Link to Pubmed [PMID] – 33641230
Link to DOI – 10.1111/liv.14843
Liver Int 2021 May; 41(5): 915-927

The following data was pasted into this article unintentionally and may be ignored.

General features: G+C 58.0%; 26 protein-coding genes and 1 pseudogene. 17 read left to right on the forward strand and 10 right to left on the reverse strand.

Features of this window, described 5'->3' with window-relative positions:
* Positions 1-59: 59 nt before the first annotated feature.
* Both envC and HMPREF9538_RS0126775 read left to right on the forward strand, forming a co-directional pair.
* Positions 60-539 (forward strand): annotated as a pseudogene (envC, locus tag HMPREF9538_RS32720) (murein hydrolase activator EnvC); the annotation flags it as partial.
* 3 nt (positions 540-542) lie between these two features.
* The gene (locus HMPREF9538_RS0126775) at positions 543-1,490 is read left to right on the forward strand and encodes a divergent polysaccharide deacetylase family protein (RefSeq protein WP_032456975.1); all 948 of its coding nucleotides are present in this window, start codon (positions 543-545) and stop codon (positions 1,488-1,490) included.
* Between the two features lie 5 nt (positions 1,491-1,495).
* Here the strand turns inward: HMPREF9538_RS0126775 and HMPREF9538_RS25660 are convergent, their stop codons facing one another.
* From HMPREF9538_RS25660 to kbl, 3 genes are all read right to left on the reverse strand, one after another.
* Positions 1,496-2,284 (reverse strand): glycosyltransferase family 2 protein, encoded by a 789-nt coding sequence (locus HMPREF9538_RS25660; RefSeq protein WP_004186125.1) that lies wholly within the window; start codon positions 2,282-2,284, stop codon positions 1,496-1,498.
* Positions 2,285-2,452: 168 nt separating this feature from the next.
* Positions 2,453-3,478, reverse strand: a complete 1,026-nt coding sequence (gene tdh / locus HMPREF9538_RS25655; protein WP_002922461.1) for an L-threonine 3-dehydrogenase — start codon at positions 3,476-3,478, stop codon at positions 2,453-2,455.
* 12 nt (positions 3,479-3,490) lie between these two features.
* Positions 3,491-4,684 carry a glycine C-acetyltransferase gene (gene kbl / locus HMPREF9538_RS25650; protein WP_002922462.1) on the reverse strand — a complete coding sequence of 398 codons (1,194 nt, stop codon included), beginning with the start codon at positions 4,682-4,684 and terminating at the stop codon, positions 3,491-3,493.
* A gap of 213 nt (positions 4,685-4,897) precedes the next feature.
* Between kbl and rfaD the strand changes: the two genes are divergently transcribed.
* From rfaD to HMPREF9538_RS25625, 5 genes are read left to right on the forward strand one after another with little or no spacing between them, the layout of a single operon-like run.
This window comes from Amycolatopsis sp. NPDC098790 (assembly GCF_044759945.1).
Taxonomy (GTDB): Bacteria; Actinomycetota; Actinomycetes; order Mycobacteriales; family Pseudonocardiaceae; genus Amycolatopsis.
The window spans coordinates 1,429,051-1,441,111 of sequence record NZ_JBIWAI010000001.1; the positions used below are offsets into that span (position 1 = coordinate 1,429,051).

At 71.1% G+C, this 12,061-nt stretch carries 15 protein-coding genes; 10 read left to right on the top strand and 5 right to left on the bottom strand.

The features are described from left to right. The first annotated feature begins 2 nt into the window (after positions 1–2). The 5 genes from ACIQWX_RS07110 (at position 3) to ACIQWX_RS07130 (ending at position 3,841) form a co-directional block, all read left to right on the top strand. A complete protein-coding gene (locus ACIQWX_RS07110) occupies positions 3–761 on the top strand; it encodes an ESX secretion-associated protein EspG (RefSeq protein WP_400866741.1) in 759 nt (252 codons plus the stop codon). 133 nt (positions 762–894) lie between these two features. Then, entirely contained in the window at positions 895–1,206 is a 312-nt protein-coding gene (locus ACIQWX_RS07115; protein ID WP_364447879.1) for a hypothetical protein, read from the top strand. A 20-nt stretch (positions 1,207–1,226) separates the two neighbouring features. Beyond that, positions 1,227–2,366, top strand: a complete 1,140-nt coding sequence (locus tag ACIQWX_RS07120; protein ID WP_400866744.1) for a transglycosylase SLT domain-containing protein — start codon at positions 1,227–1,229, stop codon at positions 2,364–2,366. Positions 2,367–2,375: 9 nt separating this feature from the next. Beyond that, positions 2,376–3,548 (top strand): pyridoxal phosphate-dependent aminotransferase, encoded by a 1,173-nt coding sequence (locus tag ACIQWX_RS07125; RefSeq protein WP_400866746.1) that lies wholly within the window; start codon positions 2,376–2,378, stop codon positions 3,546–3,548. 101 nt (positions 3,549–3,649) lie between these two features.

Hepatitis B is an eminent risk factor for hepatocellular carcinoma (HCC) in Southeast Asia and sub-Saharan Africa, whereas hepatitis C is a key risk factor for HCC in Western Europe and North America. Increased awareness of the global burden of viral hepatitis resulted, in May 2016, in the adoption of the first global health sector strategy on viral hepatitis by the World Health Assembly, which calls for the elimination of viral hepatitis as a public health threat by 2030. Although the incidence of liver cancer resulting from viral infections has increased since the 1990s, the implementation of public health interventions, such as hepatitis B vaccination and antiviral therapies might have reduced the global burdens of HCC. Hepatitis B immunization in infancy has been associated with a reduction in the risk of infant fulminant hepatitis, chronic liver disease, and HCC in Taiwan. Achieving viral hepatitis elimination by 2030 can be accelerated by improving the access to HCC screening programs. HCC surveillance programs in developed countries must be refined to increase an access to personalized surveillance program, whereas the limited access to surveillance and treatment of HCC in developing countries remains a significant public health issue.